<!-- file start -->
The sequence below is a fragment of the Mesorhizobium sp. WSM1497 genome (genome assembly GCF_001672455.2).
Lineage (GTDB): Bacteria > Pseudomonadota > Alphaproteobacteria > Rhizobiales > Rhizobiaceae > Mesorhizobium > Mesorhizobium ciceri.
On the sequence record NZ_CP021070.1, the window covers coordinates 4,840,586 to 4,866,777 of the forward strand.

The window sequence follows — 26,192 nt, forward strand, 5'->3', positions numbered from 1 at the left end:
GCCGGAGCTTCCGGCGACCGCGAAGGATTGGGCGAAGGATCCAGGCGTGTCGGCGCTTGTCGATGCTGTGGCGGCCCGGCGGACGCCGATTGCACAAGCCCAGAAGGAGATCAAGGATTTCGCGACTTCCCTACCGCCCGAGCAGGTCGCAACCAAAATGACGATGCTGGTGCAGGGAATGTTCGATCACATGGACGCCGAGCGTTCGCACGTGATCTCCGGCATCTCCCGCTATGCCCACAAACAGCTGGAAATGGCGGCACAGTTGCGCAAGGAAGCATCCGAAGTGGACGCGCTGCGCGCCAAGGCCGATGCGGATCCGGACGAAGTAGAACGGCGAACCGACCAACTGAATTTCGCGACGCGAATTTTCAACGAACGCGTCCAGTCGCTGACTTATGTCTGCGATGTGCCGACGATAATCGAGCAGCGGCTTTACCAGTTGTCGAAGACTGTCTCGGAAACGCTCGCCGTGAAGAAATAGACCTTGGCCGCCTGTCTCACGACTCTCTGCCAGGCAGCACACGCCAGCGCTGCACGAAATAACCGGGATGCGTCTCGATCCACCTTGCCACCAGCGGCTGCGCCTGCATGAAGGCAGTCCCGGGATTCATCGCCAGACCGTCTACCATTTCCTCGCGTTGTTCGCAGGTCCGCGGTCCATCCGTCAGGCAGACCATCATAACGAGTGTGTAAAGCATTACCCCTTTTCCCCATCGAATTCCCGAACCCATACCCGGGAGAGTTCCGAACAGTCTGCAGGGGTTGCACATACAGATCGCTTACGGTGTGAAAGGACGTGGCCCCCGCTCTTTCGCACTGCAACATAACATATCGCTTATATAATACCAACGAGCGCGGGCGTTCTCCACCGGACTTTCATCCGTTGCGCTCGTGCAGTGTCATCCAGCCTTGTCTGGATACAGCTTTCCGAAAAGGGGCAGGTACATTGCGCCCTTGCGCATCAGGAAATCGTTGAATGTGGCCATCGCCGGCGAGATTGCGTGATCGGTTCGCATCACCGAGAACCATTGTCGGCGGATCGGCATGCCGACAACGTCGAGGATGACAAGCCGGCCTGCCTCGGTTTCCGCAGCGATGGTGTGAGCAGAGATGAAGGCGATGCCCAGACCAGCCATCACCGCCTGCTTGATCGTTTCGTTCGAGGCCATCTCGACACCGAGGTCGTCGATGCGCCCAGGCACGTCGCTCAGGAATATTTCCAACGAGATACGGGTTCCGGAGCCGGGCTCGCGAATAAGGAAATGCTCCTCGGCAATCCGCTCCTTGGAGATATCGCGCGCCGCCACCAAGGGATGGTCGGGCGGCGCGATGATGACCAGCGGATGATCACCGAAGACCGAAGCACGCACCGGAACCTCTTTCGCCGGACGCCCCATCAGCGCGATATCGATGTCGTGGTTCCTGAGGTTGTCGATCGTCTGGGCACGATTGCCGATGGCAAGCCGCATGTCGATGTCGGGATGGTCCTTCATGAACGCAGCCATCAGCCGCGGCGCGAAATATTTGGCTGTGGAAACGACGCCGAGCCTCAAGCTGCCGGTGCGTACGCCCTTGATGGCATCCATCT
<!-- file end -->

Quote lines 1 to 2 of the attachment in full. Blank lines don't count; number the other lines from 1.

The sequence below is a fragment of the Mesorhizobium sp. WSM1497 genome (genome assembly GCF_001672455.2).
Lineage (GTDB): Bacteria > Pseudomonadota > Alphaproteobacteria > Rhizobiales > Rhizobiaceae > Mesorhizobium > Mesorhizobium ciceri.